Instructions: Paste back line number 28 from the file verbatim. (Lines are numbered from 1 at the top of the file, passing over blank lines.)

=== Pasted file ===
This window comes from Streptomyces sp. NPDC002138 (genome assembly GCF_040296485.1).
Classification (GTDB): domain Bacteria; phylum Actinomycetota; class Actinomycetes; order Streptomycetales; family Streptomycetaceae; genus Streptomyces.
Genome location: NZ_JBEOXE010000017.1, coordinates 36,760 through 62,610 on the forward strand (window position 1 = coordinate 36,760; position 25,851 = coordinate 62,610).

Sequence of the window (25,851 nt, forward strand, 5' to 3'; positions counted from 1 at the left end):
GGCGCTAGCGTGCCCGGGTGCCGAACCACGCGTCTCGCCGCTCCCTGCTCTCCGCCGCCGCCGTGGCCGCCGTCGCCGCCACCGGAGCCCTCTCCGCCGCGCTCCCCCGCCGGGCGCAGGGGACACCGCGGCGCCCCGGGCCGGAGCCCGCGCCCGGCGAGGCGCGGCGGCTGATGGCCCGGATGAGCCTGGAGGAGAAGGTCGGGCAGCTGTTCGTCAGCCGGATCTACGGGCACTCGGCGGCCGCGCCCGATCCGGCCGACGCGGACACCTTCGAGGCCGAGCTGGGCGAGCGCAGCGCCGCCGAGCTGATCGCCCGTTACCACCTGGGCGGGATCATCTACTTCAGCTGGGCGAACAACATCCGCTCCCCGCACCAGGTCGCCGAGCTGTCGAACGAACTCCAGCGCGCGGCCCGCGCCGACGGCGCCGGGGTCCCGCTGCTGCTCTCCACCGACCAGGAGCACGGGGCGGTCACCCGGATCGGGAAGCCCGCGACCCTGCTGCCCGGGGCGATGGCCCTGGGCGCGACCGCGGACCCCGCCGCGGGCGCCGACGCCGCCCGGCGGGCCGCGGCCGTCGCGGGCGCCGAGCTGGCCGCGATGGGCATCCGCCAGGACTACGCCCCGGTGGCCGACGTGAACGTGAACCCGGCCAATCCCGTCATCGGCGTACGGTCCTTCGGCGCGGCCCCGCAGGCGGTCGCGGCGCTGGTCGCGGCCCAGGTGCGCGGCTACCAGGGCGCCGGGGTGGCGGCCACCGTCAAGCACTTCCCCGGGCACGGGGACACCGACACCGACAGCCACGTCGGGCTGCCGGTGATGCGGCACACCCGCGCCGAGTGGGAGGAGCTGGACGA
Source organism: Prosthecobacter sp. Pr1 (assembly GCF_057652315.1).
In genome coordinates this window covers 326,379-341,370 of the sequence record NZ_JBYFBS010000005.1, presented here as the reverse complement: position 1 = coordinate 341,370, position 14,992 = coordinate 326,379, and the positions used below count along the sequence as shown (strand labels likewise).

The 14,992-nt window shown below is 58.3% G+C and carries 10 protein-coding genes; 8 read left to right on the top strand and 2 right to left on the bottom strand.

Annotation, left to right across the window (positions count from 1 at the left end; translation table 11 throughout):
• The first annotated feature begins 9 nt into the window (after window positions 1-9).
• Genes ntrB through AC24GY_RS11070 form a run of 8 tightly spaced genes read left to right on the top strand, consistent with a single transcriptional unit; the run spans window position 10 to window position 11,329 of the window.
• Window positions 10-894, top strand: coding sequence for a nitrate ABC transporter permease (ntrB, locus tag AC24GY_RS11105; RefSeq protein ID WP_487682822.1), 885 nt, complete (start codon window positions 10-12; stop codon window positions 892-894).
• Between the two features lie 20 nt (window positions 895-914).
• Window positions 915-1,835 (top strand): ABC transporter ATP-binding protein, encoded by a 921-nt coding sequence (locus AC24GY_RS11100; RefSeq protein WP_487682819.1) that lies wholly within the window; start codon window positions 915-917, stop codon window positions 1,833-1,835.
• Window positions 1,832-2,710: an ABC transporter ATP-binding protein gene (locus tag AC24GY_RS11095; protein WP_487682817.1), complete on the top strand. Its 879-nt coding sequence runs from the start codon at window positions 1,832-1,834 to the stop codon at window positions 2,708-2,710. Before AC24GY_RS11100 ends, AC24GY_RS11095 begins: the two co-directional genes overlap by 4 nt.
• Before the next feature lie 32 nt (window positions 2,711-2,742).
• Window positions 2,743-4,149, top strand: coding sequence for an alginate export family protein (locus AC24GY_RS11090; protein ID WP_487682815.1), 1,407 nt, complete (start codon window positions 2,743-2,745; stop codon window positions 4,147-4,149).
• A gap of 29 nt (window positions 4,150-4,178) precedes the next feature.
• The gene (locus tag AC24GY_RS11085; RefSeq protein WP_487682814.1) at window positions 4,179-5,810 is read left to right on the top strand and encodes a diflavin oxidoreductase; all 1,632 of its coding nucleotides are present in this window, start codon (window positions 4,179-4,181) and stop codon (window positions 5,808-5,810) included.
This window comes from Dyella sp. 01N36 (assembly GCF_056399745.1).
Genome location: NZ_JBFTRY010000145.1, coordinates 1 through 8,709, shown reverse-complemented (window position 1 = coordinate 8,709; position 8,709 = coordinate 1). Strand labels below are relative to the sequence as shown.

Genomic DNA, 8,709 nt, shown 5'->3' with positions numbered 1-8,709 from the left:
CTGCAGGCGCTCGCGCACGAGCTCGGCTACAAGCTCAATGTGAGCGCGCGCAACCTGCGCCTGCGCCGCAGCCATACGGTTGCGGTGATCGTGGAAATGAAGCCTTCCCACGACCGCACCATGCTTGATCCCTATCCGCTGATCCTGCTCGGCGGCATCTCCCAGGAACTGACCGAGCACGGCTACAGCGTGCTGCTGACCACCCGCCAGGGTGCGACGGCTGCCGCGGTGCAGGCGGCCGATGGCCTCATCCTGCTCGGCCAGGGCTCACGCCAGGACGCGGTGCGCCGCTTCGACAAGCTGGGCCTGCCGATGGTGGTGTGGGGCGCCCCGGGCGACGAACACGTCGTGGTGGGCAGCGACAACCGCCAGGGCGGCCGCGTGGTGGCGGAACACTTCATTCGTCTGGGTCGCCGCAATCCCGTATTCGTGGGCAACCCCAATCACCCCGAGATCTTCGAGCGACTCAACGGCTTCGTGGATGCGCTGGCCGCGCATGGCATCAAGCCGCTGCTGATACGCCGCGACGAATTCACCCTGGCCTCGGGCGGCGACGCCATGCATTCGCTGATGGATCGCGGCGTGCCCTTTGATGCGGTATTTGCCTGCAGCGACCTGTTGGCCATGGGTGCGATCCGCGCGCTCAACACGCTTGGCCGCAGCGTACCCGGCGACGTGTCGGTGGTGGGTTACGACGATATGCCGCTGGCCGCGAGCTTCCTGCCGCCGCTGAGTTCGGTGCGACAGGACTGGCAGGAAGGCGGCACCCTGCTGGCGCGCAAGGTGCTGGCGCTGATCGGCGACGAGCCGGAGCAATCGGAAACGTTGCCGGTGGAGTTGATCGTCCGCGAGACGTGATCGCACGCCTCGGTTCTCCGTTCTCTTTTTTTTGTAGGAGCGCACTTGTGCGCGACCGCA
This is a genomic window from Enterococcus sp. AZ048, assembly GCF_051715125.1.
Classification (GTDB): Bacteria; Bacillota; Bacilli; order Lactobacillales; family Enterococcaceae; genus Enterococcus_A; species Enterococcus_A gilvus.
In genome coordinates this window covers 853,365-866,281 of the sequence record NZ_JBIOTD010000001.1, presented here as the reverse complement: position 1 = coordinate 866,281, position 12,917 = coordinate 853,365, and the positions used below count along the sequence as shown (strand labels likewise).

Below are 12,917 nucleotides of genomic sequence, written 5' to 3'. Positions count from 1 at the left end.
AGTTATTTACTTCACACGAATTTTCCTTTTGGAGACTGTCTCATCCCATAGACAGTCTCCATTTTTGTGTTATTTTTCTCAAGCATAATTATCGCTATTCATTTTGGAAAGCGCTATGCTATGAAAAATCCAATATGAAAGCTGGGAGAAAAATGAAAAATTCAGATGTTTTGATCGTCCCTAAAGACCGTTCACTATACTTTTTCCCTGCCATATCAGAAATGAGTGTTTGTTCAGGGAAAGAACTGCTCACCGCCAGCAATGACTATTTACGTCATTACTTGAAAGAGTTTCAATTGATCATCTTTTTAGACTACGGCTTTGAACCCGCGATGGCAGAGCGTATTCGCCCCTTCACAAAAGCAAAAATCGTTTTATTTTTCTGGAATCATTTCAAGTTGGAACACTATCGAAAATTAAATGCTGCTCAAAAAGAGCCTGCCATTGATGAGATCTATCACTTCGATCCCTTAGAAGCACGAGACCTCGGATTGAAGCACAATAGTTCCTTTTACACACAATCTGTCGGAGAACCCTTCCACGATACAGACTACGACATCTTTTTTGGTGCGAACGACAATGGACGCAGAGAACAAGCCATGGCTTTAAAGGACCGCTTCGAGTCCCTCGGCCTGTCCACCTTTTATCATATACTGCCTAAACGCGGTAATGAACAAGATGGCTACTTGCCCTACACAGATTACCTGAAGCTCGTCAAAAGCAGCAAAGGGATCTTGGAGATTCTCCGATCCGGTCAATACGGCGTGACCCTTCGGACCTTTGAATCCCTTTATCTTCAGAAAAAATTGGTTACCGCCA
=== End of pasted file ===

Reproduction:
AGTTATTTACTTCACACGAATTTTCCTTTTGGAGACTGTCTCATCCCATAGACAGTCTCCATTTTTGTGTTATTTTTCTCAAGCATAATTATCGCTATTCATTTTGGAAAGCGCTATGCTATGAAAAATCCAATATGAAAGCTGGGAGAAAAATGAAAAATTCAGATGTTTTGATCGTCCCTAAAGACCGTTCACTATACTTTTTCCCTGCCATATCAGAAATGAGTGTTTGTTCAGGGAAAGAACTGCTCACCGCCAGCAATGACTATTTACGTCATTACTTGAAAGAGTTTCAATTGATCATCTTTTTAGACTACGGCTTTGAACCCGCGATGGCAGAGCGTATTCGCCCCTTCACAAAAGCAAAAATCGTTTTATTTTTCTGGAATCATTTCAAGTTGGAACACTATCGAAAATTAAATGCTGCTCAAAAAGAGCCTGCCATTGATGAGATCTATCACTTCGATCCCTTAGAAGCACGAGACCTCGGATTGAAGCACAATAGTTCCTTTTACACACAATCTGTCGGAGAACCCTTCCACGATACAGACTACGACATCTTTTTTGGTGCGAACGACAATGGACGCAGAGAACAAGCCATGGCTTTAAAGGACCGCTTCGAGTCCCTCGGCCTGTCCACCTTTTATCATATACTGCCTAAACGCGGTAATGAACAAGATGGCTACTTGCCCTACACAGATTACCTGAAGCTCGTCAAAAGCAGCAAAGGGATCTTGGAGATTCTCCGATCCGGTCAATACGGCGTGACCCTTCGGACCTTTGAATCCCTTTATCTTCAGAAAAAATTGGTTACCGCCA